Monday, September 27, 2010

Recommendations For A Winning Campaign

While we each have our own particular preferences in political races large and small this autumn, there are a few recommendations we'd like to give to legitimate candidates in each of the two major political parties to help them win in November. While we're certain some of what we say will fall on deaf ears, we hope that at least a few of our recommendations will make it through the media haze.

For Democrats: Fear Is NOT Your Friend. Be Proud Of What You've Accomplished.
As the fall campaigns inevitably rev up these last few weeks, the mud, bile, and accusations are as certain to rise as the sun. We think it would be wise if the Democrats kept that sort of vitriol to a minimum this year. Democratic and left-leaning voters need more than anything to be positively motivated this year - and hate won't do it. This year, no one is going to out-hate the Tea Party and the far right - so don't even try.

Democratic candidates should also be proud of the many, many accomplishments their party has begun during the last two years. That isn't to say everything is fixed - and no candidate should say anything like that. Far from it. Many topics important to Americans have moved significantly forward, however, from stopping the hemorrhaging of the economy, to getting out of Iraq, to paying down the debt, to reforming the health care insurance system. Democrats have led on all of these topics, while Republicans have fought them all the way. For Democratic candidates, it's time to be proud of what they've done - because like it or not, there's no time left to change their voting records now.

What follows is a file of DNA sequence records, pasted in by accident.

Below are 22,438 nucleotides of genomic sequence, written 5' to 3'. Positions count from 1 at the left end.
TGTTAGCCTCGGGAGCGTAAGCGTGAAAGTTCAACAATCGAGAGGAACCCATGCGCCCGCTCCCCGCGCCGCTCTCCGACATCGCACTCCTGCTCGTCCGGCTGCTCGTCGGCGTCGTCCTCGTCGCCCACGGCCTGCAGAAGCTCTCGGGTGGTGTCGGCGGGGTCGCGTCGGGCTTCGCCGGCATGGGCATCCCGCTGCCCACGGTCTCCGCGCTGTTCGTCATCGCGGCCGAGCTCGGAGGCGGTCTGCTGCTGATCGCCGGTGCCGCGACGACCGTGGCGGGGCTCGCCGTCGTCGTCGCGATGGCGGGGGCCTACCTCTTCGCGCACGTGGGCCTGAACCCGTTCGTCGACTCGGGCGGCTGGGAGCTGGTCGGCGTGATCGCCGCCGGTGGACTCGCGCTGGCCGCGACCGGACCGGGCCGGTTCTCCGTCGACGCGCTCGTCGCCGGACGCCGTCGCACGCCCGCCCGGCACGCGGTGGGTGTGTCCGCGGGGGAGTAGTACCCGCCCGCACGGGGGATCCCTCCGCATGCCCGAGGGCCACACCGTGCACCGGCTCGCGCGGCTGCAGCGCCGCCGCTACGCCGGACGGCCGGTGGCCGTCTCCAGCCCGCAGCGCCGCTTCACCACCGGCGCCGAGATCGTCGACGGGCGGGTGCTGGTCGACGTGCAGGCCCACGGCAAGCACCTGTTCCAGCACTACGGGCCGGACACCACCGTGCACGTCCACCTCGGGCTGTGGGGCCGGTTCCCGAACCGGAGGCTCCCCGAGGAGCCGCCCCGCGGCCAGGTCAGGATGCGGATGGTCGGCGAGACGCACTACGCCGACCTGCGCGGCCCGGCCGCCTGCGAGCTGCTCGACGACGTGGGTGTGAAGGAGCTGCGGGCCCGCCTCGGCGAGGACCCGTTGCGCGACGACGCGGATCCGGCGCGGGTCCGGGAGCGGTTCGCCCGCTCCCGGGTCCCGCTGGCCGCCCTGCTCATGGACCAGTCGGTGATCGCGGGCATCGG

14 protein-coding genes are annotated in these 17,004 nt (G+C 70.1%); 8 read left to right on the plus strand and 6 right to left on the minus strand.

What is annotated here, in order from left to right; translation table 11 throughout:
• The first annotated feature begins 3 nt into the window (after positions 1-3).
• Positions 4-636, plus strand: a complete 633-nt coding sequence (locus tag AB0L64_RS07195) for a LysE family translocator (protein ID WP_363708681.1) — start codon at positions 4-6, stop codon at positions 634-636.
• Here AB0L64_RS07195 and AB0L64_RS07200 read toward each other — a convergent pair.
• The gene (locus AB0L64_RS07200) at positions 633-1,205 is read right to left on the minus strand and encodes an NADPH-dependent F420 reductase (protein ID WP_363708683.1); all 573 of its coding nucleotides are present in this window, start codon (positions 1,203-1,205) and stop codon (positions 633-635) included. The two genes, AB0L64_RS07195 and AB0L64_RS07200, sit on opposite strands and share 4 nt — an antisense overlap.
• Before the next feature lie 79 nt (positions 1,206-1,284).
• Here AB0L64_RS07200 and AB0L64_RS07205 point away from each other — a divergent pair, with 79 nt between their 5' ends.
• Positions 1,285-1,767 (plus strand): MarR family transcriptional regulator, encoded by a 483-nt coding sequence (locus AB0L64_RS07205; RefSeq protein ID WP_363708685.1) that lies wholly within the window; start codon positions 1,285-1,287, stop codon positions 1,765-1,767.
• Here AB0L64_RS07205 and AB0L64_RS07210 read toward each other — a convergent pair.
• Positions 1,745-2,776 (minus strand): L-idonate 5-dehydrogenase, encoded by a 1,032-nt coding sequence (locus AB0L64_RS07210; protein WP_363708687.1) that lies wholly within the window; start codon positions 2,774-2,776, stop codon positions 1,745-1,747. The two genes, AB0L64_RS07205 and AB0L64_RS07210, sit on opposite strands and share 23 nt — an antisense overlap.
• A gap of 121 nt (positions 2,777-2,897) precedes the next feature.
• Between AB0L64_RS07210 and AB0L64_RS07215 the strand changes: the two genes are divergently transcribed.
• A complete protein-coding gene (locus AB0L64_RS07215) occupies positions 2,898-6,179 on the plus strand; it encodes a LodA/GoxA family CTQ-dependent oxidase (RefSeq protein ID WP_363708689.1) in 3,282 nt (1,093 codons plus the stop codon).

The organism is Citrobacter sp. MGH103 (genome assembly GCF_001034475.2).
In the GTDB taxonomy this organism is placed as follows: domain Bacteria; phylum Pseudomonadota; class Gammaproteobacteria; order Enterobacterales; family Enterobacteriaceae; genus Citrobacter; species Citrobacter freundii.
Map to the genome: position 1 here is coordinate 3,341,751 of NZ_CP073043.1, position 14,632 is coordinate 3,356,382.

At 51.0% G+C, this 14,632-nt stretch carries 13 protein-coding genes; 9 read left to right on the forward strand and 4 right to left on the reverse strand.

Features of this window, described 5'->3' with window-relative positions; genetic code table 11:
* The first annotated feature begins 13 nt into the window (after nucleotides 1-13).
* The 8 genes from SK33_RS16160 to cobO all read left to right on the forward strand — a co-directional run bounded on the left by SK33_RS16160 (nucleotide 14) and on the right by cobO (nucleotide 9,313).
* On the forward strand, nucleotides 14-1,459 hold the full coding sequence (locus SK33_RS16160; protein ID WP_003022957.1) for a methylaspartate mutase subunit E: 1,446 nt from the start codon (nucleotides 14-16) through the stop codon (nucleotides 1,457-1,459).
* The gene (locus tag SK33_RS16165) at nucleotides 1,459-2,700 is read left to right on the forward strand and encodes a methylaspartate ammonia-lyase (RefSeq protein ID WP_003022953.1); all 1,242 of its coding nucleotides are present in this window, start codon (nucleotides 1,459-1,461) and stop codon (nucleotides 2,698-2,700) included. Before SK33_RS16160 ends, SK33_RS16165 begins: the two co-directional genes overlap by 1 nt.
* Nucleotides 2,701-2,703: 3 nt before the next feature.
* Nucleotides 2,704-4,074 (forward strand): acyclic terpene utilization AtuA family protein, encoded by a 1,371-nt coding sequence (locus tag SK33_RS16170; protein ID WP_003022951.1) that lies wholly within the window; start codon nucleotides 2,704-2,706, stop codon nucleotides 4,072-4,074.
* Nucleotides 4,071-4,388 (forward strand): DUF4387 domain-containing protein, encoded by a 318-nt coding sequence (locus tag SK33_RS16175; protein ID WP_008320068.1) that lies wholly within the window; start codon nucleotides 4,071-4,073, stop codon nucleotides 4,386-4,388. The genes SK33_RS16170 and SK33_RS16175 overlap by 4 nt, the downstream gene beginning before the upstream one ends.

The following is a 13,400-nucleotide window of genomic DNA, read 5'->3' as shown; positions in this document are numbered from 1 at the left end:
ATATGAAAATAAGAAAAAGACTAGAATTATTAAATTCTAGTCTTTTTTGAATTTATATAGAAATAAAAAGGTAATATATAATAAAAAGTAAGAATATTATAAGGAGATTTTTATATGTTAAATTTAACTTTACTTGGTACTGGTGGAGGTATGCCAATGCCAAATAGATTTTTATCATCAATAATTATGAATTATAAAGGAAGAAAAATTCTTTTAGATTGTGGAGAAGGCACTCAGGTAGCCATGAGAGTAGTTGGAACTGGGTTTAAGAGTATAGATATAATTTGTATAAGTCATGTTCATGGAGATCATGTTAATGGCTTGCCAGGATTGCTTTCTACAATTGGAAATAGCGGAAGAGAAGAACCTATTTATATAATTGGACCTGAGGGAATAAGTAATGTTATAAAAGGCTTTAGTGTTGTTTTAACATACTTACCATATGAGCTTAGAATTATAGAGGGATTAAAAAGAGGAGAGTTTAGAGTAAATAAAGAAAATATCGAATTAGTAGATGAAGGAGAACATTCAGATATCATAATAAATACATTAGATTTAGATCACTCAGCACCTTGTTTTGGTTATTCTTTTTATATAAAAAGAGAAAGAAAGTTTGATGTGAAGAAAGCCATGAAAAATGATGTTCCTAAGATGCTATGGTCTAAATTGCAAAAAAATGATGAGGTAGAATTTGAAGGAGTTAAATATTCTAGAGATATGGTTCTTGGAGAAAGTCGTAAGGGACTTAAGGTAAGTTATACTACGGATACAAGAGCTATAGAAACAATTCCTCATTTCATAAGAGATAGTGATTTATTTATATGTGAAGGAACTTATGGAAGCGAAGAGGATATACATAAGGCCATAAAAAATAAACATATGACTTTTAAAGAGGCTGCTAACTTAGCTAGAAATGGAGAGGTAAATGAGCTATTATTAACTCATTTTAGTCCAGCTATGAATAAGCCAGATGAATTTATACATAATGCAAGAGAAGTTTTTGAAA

For Republicans: Be Specific. Accept Reality.
Whether or not you've read the GOP's "Pledge To America" - or any of their many other semi-official plans and pledges this year - the key thing that seems to be missing from most of them is specifics. We're well aware that the Tea Party has many moderate, sensible, thoughtful Republicans a bit scared this year, as Tea Party organizations have garnered a lot more of the media's attention so far.

Governing, however, isn't about just yelling at people, complaining about what's wrong, or making a media scene. Governing - the hardest parts of it - are often about getting the littlest details correct. Some Republicans do have some of those little details correct. They may not be flashy, or get the most media coverage - but if elected, they'll likely accomplish more than any tea party media sensation will.

Part of the way they'll do that is through the wise understanding that the soul of government is compromise. No matter how the elections turn out, it's highly likely the Democratic Party will still have a majority in the Senate - and President Obama is here to stay till January 2013, at least  (if not longer). This means that, in order to get anything done, Republicans will have to work with Democrats - like it or not.

Wise Republicans - those worth electing - know the reality that governing in America is never a strictly partisan affair.

No comments:

Post a Comment